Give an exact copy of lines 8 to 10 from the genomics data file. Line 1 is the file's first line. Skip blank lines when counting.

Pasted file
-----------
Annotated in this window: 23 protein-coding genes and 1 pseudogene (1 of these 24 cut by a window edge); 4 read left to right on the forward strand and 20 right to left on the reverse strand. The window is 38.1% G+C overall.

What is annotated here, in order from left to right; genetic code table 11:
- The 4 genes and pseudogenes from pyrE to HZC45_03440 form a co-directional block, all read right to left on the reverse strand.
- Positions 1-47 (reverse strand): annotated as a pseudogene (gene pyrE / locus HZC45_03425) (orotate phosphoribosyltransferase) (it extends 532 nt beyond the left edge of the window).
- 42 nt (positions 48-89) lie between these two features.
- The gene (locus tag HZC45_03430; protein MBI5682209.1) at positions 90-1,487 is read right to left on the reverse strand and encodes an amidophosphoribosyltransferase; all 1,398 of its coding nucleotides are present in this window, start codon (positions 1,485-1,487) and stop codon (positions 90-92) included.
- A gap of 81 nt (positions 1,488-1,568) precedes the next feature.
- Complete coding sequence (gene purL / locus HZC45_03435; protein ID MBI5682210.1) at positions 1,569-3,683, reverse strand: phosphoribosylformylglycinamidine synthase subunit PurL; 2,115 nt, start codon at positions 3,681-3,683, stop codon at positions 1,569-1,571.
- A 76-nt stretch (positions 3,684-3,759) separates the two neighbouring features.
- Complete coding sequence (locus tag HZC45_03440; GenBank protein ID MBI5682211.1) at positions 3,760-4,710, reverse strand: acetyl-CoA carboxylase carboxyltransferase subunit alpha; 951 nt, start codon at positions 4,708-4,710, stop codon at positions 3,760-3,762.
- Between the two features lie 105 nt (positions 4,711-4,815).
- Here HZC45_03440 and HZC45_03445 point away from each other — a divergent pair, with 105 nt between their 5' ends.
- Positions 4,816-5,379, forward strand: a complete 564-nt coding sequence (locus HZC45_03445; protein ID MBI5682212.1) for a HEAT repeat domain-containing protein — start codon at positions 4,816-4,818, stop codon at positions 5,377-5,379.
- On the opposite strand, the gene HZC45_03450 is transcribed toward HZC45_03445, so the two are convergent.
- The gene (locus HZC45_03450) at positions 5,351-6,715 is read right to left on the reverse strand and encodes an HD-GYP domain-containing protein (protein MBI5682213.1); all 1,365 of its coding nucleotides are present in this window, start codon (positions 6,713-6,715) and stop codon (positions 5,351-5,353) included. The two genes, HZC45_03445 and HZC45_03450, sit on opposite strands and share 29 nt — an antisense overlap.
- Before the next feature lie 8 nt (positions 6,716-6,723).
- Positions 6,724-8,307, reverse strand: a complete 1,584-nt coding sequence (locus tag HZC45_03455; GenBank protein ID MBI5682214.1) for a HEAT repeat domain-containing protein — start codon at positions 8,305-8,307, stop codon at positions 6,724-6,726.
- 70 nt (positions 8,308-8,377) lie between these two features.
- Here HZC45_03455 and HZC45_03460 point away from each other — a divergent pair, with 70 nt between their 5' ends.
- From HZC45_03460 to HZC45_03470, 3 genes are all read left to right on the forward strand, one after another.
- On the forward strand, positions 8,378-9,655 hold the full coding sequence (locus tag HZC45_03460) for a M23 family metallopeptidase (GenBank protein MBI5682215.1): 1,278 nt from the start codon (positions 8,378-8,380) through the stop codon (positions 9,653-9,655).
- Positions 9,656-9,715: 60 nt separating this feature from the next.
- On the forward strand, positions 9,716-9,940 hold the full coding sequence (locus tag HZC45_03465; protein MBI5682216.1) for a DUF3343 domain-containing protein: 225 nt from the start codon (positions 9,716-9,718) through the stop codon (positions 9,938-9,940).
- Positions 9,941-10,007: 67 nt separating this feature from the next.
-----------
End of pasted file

- Complete coding sequence (gene purL / locus HZC45_03435; protein ID MBI5682210.1) at positions 1,569-3,683, reverse strand: phosphoribosylformylglycinamidine synthase subunit PurL; 2,115 nt, start codon at positions 3,681-3,683, stop codon at positions 1,569-1,571.
- A 76-nt stretch (positions 3,684-3,759) separates the two neighbouring features.
- Complete coding sequence (locus tag HZC45_03440; GenBank protein ID MBI5682211.1) at positions 3,760-4,710, reverse strand: acetyl-CoA carboxylase carboxyltransferase subunit alpha; 951 nt, start codon at positions 4,708-4,710, stop codon at positions 3,760-3,762.